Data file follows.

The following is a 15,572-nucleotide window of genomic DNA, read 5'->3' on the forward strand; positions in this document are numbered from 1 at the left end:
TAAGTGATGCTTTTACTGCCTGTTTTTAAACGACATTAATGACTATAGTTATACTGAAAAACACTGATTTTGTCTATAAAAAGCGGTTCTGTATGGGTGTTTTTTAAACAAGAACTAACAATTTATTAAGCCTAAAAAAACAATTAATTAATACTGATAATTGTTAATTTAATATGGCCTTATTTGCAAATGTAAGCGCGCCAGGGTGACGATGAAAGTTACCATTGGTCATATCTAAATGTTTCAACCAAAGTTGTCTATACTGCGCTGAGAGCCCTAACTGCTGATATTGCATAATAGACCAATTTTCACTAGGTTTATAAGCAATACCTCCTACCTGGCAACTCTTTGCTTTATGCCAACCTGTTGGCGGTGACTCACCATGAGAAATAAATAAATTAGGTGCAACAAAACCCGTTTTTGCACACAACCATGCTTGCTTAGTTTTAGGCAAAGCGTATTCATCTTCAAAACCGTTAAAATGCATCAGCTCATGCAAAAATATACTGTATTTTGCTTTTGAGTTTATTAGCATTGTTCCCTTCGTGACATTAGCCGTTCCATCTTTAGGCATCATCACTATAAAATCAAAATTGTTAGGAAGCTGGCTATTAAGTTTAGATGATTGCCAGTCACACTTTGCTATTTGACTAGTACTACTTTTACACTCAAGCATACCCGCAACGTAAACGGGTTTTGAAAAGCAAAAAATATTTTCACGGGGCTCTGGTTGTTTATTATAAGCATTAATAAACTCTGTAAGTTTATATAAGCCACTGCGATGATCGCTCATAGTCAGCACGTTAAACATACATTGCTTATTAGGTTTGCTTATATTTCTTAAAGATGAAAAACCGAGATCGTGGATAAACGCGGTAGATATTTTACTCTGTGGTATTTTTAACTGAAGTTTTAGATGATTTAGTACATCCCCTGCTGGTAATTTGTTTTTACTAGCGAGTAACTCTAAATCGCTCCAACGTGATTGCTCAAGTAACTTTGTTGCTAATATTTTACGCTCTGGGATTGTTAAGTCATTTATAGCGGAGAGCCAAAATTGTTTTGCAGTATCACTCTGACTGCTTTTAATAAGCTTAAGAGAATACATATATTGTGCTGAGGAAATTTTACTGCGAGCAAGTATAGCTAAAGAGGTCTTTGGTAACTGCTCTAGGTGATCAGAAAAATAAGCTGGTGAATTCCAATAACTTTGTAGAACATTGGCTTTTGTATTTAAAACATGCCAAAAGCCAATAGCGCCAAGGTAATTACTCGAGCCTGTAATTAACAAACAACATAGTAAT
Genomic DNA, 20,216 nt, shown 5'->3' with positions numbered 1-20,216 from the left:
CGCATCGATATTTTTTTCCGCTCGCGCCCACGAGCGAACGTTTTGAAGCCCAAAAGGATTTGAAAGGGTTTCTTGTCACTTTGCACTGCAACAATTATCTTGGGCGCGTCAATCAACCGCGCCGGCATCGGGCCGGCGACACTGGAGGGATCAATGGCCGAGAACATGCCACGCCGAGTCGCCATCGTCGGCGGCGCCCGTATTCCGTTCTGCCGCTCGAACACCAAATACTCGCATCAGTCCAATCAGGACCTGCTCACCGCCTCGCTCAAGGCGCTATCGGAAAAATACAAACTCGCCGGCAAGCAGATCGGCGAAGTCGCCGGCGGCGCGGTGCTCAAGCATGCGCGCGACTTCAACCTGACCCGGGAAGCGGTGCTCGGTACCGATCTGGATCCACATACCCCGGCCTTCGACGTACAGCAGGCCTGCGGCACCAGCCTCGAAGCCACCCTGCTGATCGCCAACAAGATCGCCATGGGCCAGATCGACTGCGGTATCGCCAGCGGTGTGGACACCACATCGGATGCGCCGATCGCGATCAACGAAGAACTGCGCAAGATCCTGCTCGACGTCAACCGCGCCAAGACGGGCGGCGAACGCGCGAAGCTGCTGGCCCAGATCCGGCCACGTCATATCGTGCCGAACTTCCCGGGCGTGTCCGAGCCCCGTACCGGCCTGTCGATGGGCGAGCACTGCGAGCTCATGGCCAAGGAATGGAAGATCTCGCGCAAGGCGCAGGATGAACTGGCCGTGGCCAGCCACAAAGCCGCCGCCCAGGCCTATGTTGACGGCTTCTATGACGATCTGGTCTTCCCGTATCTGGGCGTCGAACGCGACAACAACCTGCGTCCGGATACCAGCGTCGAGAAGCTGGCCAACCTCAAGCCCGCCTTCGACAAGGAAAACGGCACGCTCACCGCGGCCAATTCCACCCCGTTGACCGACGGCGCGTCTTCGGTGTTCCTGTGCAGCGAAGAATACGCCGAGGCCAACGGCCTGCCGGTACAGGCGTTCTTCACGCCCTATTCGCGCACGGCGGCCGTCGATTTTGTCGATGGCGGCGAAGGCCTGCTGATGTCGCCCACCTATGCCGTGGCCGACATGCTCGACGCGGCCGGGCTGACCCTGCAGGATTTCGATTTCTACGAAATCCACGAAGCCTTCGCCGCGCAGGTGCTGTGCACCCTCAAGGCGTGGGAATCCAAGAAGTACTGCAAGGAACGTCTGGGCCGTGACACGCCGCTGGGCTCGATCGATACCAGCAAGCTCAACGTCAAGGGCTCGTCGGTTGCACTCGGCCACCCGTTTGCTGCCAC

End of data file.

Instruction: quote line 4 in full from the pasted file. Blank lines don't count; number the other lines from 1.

CGCATCGATATTTTTTTCCGCTCGCGCCCACGAGCGAACGTTTTGAAGCCCAAAAGGATTTGAAAGGGTTTCTTGTCACTTTGCACTGCAACAATTATCTTGGGCGCGTCAATCAACCGCGCCGGCATCGGGCCGGCGACACTGGAGGGATCAATGGCCGAGAACATGCCACGCCGAGTCGCCATCGTCGGCGGCGCCCGTATTCCGTTCTGCCGCTCGAACACCAAATACTCGCATCAGTCCAATCAGGACCTGCTCACCGCCTCGCTCAAGGCGCTATCGGAAAAATACAAACTCGCCGGCAAGCAGATCGGCGAAGTCGCCGGCGGCGCGGTGCTCAAGCATGCGCGCGACTTCAACCTGACCCGGGAAGCGGTGCTCGGTACCGATCTGGATCCACATACCCCGGCCTTCGACGTACAGCAGGCCTGCGGCACCAGCCTCGAAGCCACCCTGCTGATCGCCAACAAGATCGCCATGGGCCAGATCGACTGCGGTATCGCCAGCGGTGTGGACACCACATCGGATGCGCCGATCGCGATCAACGAAGAACTGCGCAAGATCCTGCTCGACGTCAACCGCGCCAAGACGGGCGGCGAACGCGCGAAGCTGCTGGCCCAGATCCGGCCACGTCATATCGTGCCGAACTTCCCGGGCGTGTCCGAGCCCCGTACCGGCCTGTCGATGGGCGAGCACTGCGAGCTCATGGCCAAGGAATGGAAGATCTCGCGCAAGGCGCAGGATGAACTGGCCGTGGCCAGCCACAAAGCCGCCGCCCAGGCCTATGTTGACGGCTTCTATGACGATCTGGTCTTCCCGTATCTGGGCGTCGAACGCGACAACAACCTGCGTCCGGATACCAGCGTCGAGAAGCTGGCCAACCTCAAGCCCGCCTTCGACAAGGAAAACGGCACGCTCACCGCGGCCAATTCCACCCCGTTGACCGACGGCGCGTCTTCGGTGTTCCTGTGCAGCGAAGAATACGCCGAGGCCAACGGCCTGCCGGTACAGGCGTTCTTCACGCCCTATTCGCGCACGGCGGCCGTCGATTTTGTCGATGGCGGCGAAGGCCTGCTGATGTCGCCCACCTATGCCGTGGCCGACATGCTCGACGCGGCCGGGCTGACCCTGCAGGATTTCGATTTCTACGAAATCCACGAAGCCTTCGCCGCGCAGGTGCTGTGCACCCTCAAGGCGTGGGAATCCAAGAAGTACTGCAAGGAACGTCTGGGCCGTGACACGCCGCTGGGCTCGATCGATACCAGCAAGCTCAACGTCAAGGGCTCGTCGGTTGCACTCGGCCACCCGTTTGCTGCCAC